Six Jordanian pharmaceutical companies have reported an additional $55.6 million in exports since installing the electronic Common Technical Document (eCTD) system in December 2016. The installation allows the companies to register their drugs in foreign markets using internationally recognized standards, enabling faster and more competitive delivery. Representing sales through the eCDT, this increase is additional to pre-eCDT projections.
The Jordan Association of Pharmaceutical Manufacturers (JAPM) managed the eCTD installation with assistance from the Jordan Competitiveness Program (JCP), a U.S. Agency for International Development (USAID) initiative to support economic growth and investment in the Kingdom. The pharmaceutical industry represents a pillar of Jordan’s economy and is one of its few net-exporters. Faced with increasing competition, the six pharmaceutical companies partnered with JCP to strengthen their export position.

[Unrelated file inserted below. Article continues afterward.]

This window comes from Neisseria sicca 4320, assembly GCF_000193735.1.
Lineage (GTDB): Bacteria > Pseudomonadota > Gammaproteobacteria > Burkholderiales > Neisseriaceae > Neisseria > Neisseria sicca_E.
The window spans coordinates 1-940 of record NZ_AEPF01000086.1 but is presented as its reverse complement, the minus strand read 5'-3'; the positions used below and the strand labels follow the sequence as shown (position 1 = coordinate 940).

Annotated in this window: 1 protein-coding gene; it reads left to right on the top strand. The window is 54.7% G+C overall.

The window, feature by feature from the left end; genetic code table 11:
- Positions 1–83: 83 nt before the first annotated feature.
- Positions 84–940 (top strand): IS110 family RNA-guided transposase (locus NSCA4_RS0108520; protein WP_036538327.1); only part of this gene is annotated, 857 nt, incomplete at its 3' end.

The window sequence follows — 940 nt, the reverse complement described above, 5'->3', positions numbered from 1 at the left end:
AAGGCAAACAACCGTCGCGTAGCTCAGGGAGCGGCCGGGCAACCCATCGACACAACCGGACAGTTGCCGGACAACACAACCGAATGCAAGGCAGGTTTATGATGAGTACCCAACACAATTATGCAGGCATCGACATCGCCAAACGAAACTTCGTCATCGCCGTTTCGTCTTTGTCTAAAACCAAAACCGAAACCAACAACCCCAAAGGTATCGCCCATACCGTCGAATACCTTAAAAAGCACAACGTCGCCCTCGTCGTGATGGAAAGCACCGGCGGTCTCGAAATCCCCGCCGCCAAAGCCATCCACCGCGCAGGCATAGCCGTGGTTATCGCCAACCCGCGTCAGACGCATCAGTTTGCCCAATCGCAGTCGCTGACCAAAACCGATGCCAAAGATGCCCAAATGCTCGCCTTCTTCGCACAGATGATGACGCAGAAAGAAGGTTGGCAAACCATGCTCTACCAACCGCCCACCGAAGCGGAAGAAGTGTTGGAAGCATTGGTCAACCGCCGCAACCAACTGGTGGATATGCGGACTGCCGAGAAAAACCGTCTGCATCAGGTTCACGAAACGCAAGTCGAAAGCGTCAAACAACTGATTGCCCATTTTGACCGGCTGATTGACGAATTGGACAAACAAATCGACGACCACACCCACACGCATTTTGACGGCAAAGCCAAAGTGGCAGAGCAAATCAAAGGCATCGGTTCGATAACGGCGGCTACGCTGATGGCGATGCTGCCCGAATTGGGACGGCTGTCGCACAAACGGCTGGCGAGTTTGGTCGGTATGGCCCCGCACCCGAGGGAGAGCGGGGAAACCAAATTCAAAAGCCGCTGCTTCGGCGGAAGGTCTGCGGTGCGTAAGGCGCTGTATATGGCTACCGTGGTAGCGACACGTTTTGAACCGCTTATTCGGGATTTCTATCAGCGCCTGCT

Since its inception in 2013, JCP has helped to:
- Automate drug registration to accelerate reviews of new drug submissions, especially locally manufactured generics;
- Clear a backlog of drugs awaiting registration;
- Strengthen the JAPM and Jordan Food & Drug Administration (JFDA) through capacity building, workshops, personal coaching, and technical assistance; and
- Reform regulations and processes to support drug manufacture and export.
Implemented by DAI, JCP also assisted the JFDA to customize, procure, and install its eCTD system and provided intensive training on its use, raising JFDA operations to internationally accepted standards.
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Jordan Pharma: Too Big to Fail
Jordan’s pharmaceutical sector was, to borrow a phrase, “too big to fail”—a signature industry that contributed tens of millions of dollars to a national economy that has struggled under the weight of an unprecedented refugee crisis. As JCP’s remit was to sharpen the competitiveness of Jordan’s economy, the pharmaceutical sector was an obvious choice for the kind of assistance only USAID, with its resources and long history of working with the Jordanian government, could provide.